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The world is undoubtedly becoming a global village. But, as much as that has its negative aspects, I also know that it opens us up to new possibilities and opportunities. These opportunities are varied and not always straightforward, but they have birthed entrepreneurs. You do not need to go to school to become one, and it requires no particular skill other than leveraging who you are and applying the best of yourself to what you believe can create a beneficial impact on you and society.

Commitment, passion, discipline, dedication, and hard work are the characteristics of an entrepreneur. Most of these are abilities you have within you, but then you have to grow them, improve, learn to make the best from their application, and that is where books come in. Entrepreneurs do not need a special school, but part of the demands of effort and hard work is that you supply yourself with knowledge and tools that will help you maximise your potential.

These five books are some of the bests I know and are a good starting point for any budding entrepreneur.


How to win friends and Influence people

This one is a classic and will make almost every list you see about entrepreneurship, growing socially, or just personal growth. In this self-help staple that Time Magazine considered amongst the 100 most influential books in the world, Dale Carnegie discusses a recipe for success that revolves around you being yourself and making people see the value in that. Using six ways to make people like you and twelve ways to get people to buy into your way of thinking, Carnegie gives you the tools to be a leader in your personal and business life.

In every way, a must-read.


The Lean Startup by Eric Reiss

According to Reiss, a startup is an organisation dedicated to creating something new but exists under conditions of extreme uncertainty. However, the definition does not shy away from risk, an ever-present element that can either scare you from starting your path to entrepreneurship or become a guiding tool. Reiss makes it the latter in this book, helping budding entrepreneurs navigate their way through a product cycle with agility, counter-intuitiveness, and a creative thought process that will help you navigate the uncertain waters of creating and managing a startup.


Talent is Never Enough by John Maxwell

One of the things I love about today’s world is getting hired for your values and who you are as a person. Gone are the days when the Cv was supreme. Today, a CV only gets you an interview, and everything else depends on who you are and how that contributes to a company, startup, or community. In the same vein, your company or startup can be a reflection, extension of who you are. This is one of the reasons why things like work culture are increasingly important today. Maxwell outlines all this perfectly in this superb book that will change your perspective on how you approach the labour market or how you shape your startup in general.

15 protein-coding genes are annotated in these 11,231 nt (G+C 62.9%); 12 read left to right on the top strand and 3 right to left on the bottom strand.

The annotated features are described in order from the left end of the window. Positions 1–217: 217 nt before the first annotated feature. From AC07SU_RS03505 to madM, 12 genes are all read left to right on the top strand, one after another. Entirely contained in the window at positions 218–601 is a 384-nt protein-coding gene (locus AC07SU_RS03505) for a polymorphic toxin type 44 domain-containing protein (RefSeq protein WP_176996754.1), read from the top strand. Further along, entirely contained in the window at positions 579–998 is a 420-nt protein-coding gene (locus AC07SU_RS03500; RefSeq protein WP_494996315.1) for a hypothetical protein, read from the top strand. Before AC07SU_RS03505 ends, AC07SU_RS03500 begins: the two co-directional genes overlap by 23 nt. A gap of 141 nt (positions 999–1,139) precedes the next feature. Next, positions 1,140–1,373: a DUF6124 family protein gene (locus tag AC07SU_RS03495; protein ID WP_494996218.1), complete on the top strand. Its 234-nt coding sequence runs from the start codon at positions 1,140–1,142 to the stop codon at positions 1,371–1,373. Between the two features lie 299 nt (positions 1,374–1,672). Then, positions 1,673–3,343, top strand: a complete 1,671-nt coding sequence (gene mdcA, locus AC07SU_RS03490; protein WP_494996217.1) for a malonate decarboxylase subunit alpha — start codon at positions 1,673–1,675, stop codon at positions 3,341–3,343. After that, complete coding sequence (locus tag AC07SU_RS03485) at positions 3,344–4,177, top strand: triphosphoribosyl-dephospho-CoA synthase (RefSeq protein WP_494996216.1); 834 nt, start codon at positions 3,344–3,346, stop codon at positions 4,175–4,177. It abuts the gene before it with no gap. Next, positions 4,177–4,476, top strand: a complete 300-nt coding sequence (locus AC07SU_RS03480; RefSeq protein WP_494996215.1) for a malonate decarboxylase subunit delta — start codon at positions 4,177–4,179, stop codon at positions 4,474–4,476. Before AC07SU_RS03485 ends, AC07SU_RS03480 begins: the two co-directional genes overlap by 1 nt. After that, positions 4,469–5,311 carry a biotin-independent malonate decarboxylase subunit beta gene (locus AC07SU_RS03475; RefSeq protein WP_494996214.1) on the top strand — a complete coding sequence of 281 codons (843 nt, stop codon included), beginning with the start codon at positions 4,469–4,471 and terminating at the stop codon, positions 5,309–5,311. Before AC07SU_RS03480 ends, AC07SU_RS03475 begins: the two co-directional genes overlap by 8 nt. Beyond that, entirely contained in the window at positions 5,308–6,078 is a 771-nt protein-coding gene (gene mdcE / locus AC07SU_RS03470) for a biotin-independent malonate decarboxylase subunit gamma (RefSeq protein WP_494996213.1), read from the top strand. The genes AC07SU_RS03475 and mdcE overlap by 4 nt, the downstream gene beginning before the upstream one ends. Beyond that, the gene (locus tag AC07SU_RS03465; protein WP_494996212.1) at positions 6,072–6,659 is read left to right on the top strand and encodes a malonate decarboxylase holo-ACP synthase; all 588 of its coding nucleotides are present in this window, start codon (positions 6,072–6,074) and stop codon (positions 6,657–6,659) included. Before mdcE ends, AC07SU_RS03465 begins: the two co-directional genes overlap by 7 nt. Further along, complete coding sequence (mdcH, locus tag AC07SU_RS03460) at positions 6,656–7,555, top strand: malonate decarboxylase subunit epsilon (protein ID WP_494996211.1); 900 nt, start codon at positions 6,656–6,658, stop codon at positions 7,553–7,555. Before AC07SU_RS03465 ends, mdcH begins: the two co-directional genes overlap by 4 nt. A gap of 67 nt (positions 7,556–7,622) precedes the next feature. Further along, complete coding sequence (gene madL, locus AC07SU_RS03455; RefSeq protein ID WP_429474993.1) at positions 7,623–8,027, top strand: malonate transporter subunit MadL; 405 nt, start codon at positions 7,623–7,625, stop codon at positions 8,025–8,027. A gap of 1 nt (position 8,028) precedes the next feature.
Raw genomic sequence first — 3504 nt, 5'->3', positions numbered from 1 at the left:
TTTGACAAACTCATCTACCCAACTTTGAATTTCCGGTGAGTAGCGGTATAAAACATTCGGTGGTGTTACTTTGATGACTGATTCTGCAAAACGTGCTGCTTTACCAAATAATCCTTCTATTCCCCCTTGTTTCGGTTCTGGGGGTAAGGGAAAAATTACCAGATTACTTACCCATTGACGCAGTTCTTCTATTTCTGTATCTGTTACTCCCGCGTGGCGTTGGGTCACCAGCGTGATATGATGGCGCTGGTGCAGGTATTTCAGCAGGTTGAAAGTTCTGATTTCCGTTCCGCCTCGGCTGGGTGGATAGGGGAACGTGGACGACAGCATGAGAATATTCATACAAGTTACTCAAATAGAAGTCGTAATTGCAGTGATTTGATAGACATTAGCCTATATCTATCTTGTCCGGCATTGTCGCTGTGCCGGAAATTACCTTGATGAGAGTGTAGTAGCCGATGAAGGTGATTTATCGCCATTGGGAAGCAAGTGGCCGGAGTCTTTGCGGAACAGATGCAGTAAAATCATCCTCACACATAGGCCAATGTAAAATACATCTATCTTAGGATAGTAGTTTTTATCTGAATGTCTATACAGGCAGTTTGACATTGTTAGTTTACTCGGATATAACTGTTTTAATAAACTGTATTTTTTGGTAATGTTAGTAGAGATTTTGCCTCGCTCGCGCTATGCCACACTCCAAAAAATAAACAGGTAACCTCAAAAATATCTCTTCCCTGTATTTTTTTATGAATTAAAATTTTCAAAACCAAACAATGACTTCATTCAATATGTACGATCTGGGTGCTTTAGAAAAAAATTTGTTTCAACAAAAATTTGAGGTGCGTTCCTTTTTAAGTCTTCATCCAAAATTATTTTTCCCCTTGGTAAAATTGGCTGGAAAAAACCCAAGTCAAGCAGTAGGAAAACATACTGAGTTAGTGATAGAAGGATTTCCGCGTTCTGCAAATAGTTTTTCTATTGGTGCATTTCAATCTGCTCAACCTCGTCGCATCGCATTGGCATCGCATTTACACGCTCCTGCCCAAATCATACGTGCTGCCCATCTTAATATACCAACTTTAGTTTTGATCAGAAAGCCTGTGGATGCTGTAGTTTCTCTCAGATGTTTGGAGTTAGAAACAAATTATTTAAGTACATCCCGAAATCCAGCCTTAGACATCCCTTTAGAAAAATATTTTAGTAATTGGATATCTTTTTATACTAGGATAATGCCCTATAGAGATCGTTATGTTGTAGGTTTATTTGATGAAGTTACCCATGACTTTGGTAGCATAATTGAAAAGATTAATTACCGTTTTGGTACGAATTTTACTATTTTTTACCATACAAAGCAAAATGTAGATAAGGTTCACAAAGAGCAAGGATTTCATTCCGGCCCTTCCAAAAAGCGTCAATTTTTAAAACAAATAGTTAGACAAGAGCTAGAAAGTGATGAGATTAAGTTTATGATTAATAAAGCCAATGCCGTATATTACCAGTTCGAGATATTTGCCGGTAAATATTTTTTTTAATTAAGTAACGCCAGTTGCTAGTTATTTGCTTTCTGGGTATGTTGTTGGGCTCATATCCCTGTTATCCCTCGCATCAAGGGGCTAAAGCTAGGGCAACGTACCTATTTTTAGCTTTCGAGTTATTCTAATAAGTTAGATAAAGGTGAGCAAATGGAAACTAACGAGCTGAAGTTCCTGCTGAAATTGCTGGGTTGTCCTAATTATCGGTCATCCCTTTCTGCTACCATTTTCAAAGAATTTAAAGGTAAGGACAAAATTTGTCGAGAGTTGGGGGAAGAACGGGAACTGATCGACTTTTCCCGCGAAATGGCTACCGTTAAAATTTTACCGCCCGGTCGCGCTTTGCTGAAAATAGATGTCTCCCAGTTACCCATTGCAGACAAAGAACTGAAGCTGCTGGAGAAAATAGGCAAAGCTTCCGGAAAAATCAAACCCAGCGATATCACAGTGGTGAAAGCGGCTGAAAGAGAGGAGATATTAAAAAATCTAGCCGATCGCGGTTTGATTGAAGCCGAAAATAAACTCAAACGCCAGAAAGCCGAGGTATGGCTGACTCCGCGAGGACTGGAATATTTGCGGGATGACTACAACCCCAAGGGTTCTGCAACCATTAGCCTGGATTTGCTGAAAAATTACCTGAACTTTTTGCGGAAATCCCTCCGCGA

In the Company of Women by Grace Bonney

This is an excellent start for women looking to get into a business of their own. Bonney shares relatable insights on the business world from a woman’s perspective, using stories, experiences, and advice from other women entrepreneurs across multiple industries, races, backgrounds from all over the world.


Rework by Jason Fried and David Heinemeier Hansson

Paperwork, deadlines, decision-making, the expenditures, dealing with people and whatever baggage they come with, getting up before everyone and going to bed way past your bedtime. There are a million things people do not love about being the CEO or an entrepreneur, especially when you consider the limited resources you have to work with initially. Rework will make you see why all of these things shroud you from just getting to work and building something you are passionate about, and that has value. You will come to appreciate why simple is better and how to block out the negative thoughts. 

Nike probably read this and was like, “JUST DO IT.”

The list is by no means exhaustible and not the most perfect, but it should get you on your way to becoming the next big innovator or the modest creator of the next life-changing product/service. You can check out a longer list of book recommendations I made 

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Mizo Amin

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